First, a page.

It is important to maintain your vehicle throughout the year. That said, there are times that are more important than others. Such as summer, before you go on holiday. Or before winter to prepare for the cold.
Summer obviously means going on holiday. It is therefore important to check your vehicle. It will do several thousand kilometres in two or three weeks, also under load. Here are the points to check:
- Check your papers: they may be checked during your journey. Therefore, make sure that you have all the necessary documents such as the registration certificate, the certificate of conformity, the insurance certificate, as well as the technical inspection certificate. Also check the service due date by assessing the kilometres you are going to drive. It is better to plan ahead and therefore carry out maintenance before departure rather than afterwards. Also remember to check your breakdown or accident cover (travel assistance and breakdown recovery).
- Check the levels: now is the time to check all levels: oil, brakes, coolant. Many garages offer these checks for just a few euros. It's probably worth it. In the summer, there are many insects around and visibility must remain good. Also remember to top up with 'summer' windscreen wash so you don't end up running out.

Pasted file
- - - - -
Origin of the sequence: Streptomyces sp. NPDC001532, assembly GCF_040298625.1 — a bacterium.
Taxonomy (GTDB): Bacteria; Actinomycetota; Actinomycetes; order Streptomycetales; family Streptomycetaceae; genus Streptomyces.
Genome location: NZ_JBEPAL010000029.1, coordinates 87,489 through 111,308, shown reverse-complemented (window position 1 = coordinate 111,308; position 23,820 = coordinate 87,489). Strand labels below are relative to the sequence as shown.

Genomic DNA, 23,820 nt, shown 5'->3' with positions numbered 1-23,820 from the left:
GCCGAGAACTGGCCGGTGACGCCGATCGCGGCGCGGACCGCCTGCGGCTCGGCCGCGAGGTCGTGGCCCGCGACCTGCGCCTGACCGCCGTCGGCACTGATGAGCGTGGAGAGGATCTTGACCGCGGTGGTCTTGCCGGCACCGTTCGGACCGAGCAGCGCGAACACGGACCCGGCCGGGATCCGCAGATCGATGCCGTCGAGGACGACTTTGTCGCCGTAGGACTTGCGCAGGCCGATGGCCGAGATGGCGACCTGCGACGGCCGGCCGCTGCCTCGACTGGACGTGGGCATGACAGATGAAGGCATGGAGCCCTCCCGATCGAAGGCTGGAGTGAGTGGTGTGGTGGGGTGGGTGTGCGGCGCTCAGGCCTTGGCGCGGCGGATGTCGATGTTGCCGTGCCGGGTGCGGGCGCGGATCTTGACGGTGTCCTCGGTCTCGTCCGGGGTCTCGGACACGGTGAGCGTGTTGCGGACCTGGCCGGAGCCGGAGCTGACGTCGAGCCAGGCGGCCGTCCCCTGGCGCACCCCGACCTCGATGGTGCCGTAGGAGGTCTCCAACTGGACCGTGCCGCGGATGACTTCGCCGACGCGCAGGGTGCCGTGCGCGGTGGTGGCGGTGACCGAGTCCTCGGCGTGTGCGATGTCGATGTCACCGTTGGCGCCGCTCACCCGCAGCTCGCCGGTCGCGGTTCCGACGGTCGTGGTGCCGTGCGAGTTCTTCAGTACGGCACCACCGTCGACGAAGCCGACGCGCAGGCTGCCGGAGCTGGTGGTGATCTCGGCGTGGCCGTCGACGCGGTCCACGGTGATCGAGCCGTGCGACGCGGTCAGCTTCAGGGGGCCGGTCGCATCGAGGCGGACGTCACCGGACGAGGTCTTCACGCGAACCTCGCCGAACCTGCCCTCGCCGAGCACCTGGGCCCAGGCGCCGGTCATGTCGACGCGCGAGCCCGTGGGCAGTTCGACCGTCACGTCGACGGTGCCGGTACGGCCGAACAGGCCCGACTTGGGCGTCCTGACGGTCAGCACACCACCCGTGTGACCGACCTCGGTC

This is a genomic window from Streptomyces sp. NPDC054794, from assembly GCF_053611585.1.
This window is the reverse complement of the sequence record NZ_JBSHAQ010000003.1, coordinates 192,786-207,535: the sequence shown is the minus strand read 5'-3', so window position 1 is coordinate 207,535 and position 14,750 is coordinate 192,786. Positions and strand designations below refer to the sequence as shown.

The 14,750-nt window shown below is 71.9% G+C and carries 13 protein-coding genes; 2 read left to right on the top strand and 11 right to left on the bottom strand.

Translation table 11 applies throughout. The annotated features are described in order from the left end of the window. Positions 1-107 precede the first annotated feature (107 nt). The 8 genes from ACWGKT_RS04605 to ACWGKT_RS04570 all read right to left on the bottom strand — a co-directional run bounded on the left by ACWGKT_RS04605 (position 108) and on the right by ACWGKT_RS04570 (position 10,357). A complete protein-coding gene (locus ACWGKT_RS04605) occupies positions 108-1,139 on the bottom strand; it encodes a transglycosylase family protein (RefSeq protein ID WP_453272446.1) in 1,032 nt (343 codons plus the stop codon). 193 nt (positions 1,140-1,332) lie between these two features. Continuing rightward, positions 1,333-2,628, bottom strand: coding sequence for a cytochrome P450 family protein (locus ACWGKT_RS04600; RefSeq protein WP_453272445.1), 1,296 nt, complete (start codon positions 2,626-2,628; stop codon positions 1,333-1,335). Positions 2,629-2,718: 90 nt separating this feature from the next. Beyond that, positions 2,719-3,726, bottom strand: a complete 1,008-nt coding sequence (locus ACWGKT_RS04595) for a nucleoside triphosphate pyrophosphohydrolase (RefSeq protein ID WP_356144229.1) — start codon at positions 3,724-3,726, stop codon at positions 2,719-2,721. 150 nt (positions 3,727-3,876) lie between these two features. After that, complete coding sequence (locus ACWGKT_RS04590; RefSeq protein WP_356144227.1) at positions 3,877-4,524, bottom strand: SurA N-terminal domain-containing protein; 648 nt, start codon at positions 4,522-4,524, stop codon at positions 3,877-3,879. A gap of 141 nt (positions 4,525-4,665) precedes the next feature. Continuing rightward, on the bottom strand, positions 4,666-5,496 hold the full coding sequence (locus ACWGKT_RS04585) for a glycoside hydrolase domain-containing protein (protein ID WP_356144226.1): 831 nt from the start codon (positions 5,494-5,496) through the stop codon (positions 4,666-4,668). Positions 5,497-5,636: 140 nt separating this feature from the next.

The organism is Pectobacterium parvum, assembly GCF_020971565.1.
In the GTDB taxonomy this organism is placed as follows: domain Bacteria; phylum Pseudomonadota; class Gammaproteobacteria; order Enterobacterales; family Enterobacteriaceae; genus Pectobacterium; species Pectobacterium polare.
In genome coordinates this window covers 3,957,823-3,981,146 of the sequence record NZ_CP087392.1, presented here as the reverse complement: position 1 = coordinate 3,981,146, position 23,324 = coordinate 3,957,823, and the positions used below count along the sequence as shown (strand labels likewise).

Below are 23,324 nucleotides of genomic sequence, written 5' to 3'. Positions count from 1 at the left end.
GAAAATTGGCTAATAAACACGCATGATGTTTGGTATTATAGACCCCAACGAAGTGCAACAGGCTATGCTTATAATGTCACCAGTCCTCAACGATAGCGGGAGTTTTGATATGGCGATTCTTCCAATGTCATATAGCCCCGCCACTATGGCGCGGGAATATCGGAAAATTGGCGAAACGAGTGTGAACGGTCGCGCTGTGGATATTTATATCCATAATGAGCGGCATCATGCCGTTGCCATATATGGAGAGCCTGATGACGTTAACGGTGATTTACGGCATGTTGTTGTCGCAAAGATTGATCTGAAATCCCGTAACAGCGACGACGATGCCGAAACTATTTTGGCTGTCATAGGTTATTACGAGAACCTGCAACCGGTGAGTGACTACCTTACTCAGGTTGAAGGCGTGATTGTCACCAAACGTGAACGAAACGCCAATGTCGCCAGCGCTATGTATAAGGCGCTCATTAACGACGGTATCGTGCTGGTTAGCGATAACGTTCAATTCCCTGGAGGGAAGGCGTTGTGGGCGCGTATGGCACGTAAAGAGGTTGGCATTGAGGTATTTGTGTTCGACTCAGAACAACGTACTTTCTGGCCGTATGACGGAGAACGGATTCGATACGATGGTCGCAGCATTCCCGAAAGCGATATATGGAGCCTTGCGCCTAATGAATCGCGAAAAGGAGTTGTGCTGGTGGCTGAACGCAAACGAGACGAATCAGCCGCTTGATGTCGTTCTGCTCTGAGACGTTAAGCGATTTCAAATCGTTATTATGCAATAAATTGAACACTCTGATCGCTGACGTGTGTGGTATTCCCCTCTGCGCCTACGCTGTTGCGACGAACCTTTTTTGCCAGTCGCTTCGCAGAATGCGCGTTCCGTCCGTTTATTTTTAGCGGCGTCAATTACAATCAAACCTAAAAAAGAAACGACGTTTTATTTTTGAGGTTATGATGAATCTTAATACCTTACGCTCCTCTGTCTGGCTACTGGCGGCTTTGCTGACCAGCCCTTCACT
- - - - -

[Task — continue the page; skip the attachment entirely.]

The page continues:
- Check the condition of the windscreen: it is advisable to check the windscreen and note any impacts or cracks. With air conditioning, these imperfections could lead to larger cracks. The opposite is true in winter, too, with heating. If the impacts are repairable, the same does not apply to cracks that require windscreen replacement.
- Check the air conditioning and cabin filter: in summertime, the air conditioning is often operating at full capacity. It also requires maintenance such as recharging of refrigerant gas and replacement of the pollen filter, which prevents allergenic agents. A regular check is therefore recommended, at least every two years. This maintenance costs around 100 euros.
- Check your tyres: Good tyre condition is essential since they ensure 50% of the road handling. So, check their pressure, which in general should also be increased when travelling at full load. The manufacturer's instructions will tell you everything you need to know about this. A label in the filler cap flap or inside the passenger door gives you the pressure values recommended by the manufacturer.
- Remember safety equipment: Make sure you have a triangle, fire extinguisher and safety vest. The vest should be close at hand, as should the fire extinguisher. The triangle can be located in the boot, but should be easily accessible. In some countries a safety vest must be provided for each passenger.
Before the cold weather arrives, you will also need to carry out a few checks on your car in order to cope with the winter season. Here are a few things to check.